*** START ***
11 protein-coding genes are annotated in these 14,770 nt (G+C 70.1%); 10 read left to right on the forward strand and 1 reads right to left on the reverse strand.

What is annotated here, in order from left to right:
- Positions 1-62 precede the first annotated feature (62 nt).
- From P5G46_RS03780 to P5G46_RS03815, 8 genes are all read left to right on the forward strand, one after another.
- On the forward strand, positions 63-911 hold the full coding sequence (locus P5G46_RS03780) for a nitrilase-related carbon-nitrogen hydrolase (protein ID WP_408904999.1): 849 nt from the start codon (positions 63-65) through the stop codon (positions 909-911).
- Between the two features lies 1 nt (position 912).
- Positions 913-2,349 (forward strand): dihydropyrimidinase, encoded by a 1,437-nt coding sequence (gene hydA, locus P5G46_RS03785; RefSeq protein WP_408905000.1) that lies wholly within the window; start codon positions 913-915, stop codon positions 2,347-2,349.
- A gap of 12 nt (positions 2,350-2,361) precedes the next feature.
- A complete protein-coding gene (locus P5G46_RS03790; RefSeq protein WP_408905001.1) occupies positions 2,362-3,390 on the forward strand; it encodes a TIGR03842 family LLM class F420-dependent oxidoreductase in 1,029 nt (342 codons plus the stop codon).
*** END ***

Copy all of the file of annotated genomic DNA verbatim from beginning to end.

11 protein-coding genes are annotated in these 14,770 nt (G+C 70.1%); 10 read left to right on the forward strand and 1 reads right to left on the reverse strand.

What is annotated here, in order from left to right:
- Positions 1-62 precede the first annotated feature (62 nt).
- From P5G46_RS03780 to P5G46_RS03815, 8 genes are all read left to right on the forward strand, one after another.
- On the forward strand, positions 63-911 hold the full coding sequence (locus P5G46_RS03780) for a nitrilase-related carbon-nitrogen hydrolase (protein ID WP_408904999.1): 849 nt from the start codon (positions 63-65) through the stop codon (positions 909-911).
- Between the two features lies 1 nt (position 912).
- Positions 913-2,349 (forward strand): dihydropyrimidinase, encoded by a 1,437-nt coding sequence (gene hydA, locus P5G46_RS03785; RefSeq protein WP_408905000.1) that lies wholly within the window; start codon positions 913-915, stop codon positions 2,347-2,349.
- A gap of 12 nt (positions 2,350-2,361) precedes the next feature.
- A complete protein-coding gene (locus P5G46_RS03790; RefSeq protein WP_408905001.1) occupies positions 2,362-3,390 on the forward strand; it encodes a TIGR03842 family LLM class F420-dependent oxidoreductase in 1,029 nt (342 codons plus the stop codon).